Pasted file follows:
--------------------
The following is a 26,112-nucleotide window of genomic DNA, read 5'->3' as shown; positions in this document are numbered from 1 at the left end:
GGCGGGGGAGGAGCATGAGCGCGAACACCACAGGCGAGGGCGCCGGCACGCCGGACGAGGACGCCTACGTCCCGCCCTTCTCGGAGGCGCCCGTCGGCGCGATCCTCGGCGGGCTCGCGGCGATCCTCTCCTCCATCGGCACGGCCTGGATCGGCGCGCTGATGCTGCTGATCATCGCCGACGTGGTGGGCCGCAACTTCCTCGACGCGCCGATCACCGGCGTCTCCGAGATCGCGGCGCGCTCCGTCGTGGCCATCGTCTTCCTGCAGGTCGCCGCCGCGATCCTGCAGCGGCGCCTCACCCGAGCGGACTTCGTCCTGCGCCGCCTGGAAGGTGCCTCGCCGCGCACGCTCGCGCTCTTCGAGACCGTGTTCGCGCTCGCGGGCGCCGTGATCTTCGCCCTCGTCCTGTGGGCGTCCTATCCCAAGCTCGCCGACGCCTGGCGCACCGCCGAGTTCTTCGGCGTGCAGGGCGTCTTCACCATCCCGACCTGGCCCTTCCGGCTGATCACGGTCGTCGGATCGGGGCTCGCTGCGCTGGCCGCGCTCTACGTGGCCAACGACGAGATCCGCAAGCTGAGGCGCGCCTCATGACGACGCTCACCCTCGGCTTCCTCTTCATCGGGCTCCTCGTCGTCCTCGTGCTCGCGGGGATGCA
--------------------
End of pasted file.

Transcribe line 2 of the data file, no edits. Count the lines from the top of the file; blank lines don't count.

GGCGGGGGAGGAGCATGAGCGCGAACACCACAGGCGAGGGCGCCGGCACGCCGGACGAGGACGCCTACGTCCCGCCCTTCTCGGAGGCGCCCGTCGGCGCGATCCTCGGCGGGCTCGCGGCGATCCTCTCCTCCATCGGCACGGCCTGGATCGGCGCGCTGATGCTGCTGATCATCGCCGACGTGGTGGGCCGCAACTTCCTCGACGCGCCGATCACCGGCGTCTCCGAGATCGCGGCGCGCTCCGTCGTGGCCATCGTCTTCCTGCAGGTCGCCGCCGCGATCCTGCAGCGGCGCCTCACCCGAGCGGACTTCGTCCTGCGCCGCCTGGAAGGTGCCTCGCCGCGCACGCTCGCGCTCTTCGAGACCGTGTTCGCGCTCGCGGGCGCCGTGATCTTCGCCCTCGTCCTGTGGGCGTCCTATCCCAAGCTCGCCGACGCCTGGCGCACCGCCGAGTTCTTCGGCGTGCAGGGCGTCTTCACCATCCCGACCTGGCCCTTCCGGCTGATCACGGTCGTCGGATCGGGGCTCGCTGCGCTGGCCGCGCTCTACGTGGCCAACGACGAGATCCGCAAGCTGAGGCGCGCCTCATGACGACGCTCACCCTCGGCTTCCTCTTCATCGGGCTCCTCGTCGTCCTCGTGCTCGCGGGGATGCA